Higher long-term bond yields driven by rising interest rates are lowering the cost of annuity purchases for defined benefit pension plans, says Mary Kate Archibald, a principal at Eckler Ltd.

Since January, the cost of an annuity purchase has decreased by between 10 and 15 per cent, as long-term bond yields increased from 1.7 to three per cent over the same period, she says, citing a new report by the consultancy.

And while equities markets have taken a significant hit in 2022, she notes there’s a good chance a pension plan sponsor’s liabilities have been more impacted than their assets, resulting in an improved solvency position that they may want to lock in.

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“In terms of investment strategies, one of the quickest things plan sponsors can do is implement a hedged portfolio . . . such as a combination of long bonds, corporate bonds or shifting into a full bond portfolio with a better match to liabilities and then lock in that funded position on a solvency basis, buying time to execute the further pension risk transfer strategy, such as purchasing a buyout annuity. That can take months and, during that time, a lot of things can happen.”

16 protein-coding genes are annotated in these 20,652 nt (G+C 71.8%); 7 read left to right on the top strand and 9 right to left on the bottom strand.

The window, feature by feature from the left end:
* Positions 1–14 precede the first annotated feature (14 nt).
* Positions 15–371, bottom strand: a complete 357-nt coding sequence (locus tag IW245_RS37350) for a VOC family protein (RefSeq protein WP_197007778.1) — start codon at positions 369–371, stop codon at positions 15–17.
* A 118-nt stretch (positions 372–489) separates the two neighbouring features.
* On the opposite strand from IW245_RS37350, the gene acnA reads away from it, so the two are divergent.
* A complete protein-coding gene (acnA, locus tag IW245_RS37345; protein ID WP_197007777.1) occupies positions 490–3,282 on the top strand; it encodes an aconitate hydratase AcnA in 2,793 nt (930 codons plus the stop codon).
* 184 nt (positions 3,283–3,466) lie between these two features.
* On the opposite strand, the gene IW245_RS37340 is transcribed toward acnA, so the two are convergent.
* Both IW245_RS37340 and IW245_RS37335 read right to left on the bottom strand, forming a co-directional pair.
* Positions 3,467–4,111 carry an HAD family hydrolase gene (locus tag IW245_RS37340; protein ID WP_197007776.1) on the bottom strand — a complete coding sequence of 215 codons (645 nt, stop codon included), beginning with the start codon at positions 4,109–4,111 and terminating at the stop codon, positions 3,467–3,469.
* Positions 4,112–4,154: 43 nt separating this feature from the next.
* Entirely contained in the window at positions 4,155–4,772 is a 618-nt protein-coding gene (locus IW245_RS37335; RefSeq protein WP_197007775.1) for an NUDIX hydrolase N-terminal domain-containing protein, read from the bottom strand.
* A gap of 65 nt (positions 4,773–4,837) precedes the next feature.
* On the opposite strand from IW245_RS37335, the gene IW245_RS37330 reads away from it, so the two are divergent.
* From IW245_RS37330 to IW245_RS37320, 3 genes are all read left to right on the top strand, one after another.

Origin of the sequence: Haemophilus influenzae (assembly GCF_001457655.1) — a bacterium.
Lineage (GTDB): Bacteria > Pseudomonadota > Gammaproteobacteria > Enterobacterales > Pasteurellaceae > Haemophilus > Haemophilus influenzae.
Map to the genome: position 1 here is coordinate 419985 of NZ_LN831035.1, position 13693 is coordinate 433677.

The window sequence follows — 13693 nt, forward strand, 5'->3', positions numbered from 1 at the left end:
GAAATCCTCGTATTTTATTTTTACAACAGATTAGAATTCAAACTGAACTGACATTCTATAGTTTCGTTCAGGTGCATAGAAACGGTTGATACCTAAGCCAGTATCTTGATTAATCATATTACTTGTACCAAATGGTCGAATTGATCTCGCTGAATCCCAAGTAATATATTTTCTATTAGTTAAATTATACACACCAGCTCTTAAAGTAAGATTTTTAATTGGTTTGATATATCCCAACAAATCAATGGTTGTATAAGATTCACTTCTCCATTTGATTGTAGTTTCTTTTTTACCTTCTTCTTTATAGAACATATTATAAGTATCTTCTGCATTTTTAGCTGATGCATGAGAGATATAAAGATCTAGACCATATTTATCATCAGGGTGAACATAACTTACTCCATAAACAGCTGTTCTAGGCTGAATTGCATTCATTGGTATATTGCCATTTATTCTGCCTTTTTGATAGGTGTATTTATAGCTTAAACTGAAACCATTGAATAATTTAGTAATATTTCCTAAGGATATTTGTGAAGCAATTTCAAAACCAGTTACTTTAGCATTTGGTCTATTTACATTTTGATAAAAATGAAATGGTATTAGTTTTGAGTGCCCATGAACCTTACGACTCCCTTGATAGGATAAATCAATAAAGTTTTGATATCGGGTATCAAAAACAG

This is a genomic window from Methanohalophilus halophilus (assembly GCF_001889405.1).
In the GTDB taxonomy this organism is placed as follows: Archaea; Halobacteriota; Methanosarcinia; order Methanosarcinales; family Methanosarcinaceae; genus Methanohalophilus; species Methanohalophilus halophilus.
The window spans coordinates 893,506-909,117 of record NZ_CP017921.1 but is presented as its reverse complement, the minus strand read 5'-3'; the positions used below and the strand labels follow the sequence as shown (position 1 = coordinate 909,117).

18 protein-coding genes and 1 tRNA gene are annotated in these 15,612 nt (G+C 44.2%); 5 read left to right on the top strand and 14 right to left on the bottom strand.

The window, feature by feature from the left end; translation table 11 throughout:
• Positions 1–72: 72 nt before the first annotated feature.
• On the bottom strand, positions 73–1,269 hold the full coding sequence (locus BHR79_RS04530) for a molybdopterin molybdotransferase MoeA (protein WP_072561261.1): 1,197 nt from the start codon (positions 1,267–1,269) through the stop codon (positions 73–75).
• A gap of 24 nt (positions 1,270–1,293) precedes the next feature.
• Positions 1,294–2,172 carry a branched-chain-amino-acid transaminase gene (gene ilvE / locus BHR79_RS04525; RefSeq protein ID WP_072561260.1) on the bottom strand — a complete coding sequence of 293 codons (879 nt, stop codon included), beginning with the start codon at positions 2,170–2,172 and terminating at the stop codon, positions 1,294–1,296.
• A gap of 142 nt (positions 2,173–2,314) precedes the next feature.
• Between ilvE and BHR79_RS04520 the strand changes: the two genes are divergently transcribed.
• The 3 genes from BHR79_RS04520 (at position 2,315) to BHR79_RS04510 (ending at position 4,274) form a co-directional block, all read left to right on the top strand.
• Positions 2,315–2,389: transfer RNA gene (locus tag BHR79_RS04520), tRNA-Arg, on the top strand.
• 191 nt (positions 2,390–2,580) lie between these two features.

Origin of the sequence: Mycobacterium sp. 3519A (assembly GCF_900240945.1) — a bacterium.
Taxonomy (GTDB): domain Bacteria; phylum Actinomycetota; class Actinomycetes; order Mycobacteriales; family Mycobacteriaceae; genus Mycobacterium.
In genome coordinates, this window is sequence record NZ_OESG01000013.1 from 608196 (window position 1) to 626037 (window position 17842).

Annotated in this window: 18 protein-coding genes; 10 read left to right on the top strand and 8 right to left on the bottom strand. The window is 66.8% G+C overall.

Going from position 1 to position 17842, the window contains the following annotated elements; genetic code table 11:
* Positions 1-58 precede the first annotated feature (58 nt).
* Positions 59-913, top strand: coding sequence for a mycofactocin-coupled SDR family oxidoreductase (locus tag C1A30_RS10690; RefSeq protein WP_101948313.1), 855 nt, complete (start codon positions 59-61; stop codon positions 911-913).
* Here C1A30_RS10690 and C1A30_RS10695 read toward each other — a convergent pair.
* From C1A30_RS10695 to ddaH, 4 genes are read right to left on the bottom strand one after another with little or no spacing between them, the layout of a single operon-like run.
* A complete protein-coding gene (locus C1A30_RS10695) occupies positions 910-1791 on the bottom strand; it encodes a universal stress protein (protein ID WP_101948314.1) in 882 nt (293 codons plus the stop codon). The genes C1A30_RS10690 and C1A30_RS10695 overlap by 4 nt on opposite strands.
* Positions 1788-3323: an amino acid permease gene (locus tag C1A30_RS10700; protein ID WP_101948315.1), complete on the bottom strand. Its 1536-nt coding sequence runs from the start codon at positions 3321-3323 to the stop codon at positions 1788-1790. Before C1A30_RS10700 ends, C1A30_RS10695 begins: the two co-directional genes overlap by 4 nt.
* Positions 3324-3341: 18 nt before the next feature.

A previous report by Eckler found the Canadian pension risk transfer market registered total annual sales of $7.7 billion in 2021, with $6.6 billion of those sales taking place in the second half of the year. It also noted $4.6 billion (60 per cent) of these transactions were classified as buy-ins rather than buyouts in 2021, the biggest dollar amount since the first buy-in transaction in Canada in 2009.

Archibald says it’s likely this trend will continue in 2022. “There’s pros and cons [to buy-ins] but they’re a form of investment for plans that are looking to de-risk but not fully wind up. . . . Buy-ins can be just as effective as buyouts when it comes to locking in that funded position and are sometimes quicker to execute.”

Read: Canadian pension annuity transfers for Q3, Q4 2021 totalled record $6.6BN: report